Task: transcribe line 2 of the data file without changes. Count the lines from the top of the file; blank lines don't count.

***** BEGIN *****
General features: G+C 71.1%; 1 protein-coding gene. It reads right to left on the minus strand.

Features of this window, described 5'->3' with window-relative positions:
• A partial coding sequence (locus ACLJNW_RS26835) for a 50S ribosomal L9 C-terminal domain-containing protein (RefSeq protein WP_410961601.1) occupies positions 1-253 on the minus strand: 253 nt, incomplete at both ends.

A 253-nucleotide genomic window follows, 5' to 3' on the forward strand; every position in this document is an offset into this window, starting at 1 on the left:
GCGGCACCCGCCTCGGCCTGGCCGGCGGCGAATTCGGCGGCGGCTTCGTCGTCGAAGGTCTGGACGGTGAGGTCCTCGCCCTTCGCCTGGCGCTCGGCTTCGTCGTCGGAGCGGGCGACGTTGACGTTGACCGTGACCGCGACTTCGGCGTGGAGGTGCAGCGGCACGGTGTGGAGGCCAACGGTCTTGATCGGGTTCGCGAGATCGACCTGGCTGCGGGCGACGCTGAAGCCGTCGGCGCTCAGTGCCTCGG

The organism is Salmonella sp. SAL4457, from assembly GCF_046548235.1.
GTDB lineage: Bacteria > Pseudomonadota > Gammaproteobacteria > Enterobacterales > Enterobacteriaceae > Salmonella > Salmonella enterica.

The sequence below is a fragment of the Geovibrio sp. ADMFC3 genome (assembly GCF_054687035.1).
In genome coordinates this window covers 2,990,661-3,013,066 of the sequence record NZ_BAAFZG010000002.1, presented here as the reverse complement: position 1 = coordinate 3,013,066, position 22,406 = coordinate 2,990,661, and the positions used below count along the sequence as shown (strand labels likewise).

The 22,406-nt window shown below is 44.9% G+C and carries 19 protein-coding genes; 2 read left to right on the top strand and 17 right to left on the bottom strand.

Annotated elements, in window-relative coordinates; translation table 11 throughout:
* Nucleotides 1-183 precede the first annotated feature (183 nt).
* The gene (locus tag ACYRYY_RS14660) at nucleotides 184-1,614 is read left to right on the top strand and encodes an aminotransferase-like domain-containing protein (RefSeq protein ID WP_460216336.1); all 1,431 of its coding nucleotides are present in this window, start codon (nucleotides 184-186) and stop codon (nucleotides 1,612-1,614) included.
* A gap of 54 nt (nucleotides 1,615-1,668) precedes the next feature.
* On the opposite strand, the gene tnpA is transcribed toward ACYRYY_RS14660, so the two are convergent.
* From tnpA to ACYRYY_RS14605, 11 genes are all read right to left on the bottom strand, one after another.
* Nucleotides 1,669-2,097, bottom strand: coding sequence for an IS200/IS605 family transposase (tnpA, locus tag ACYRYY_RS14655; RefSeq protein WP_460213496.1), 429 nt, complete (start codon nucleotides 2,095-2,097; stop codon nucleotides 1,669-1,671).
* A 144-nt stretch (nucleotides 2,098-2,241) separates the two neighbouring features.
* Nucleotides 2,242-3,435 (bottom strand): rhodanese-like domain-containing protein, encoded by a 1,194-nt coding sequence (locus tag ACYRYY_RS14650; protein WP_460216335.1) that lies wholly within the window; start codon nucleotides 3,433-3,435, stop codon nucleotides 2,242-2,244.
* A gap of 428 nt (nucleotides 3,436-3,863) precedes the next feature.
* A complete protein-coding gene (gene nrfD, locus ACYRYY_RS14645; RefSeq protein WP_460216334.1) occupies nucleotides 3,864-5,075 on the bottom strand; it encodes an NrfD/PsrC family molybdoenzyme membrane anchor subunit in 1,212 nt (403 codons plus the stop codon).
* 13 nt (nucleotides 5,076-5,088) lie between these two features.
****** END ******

Features of this window, described 5'->3' with window-relative positions: